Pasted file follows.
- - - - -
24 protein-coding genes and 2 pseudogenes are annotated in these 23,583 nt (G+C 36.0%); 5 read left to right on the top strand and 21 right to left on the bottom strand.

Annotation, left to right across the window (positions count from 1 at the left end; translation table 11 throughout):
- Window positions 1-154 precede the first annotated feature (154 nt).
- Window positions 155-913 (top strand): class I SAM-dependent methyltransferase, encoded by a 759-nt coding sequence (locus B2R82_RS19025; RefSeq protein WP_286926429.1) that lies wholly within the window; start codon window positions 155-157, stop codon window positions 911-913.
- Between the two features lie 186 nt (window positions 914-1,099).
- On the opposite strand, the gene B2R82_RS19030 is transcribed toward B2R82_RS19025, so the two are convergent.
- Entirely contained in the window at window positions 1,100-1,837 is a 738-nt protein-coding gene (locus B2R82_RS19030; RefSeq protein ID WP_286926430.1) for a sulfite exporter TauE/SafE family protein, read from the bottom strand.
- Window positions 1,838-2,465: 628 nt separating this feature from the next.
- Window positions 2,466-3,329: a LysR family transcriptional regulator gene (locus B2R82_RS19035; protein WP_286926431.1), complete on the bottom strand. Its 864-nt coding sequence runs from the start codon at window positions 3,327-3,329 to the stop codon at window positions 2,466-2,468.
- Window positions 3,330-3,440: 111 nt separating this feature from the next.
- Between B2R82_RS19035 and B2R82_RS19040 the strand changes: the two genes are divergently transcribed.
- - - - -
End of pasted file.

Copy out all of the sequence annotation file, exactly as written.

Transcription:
24 protein-coding genes and 2 pseudogenes are annotated in these 23,583 nt (G+C 36.0%); 5 read left to right on the top strand and 21 right to left on the bottom strand.

Annotation, left to right across the window (positions count from 1 at the left end; translation table 11 throughout):
- Window positions 1-154 precede the first annotated feature (154 nt).
- Window positions 155-913 (top strand): class I SAM-dependent methyltransferase, encoded by a 759-nt coding sequence (locus B2R82_RS19025; RefSeq protein WP_286926429.1) that lies wholly within the window; start codon window positions 155-157, stop codon window positions 911-913.
- Between the two features lie 186 nt (window positions 914-1,099).
- On the opposite strand, the gene B2R82_RS19030 is transcribed toward B2R82_RS19025, so the two are convergent.
- Entirely contained in the window at window positions 1,100-1,837 is a 738-nt protein-coding gene (locus B2R82_RS19030; RefSeq protein ID WP_286926430.1) for a sulfite exporter TauE/SafE family protein, read from the bottom strand.
- Window positions 1,838-2,465: 628 nt separating this feature from the next.
- Window positions 2,466-3,329: a LysR family transcriptional regulator gene (locus B2R82_RS19035; protein WP_286926431.1), complete on the bottom strand. Its 864-nt coding sequence runs from the start codon at window positions 3,327-3,329 to the stop codon at window positions 2,466-2,468.
- Window positions 3,330-3,440: 111 nt separating this feature from the next.
- Between B2R82_RS19035 and B2R82_RS19040 the strand changes: the two genes are divergently transcribed.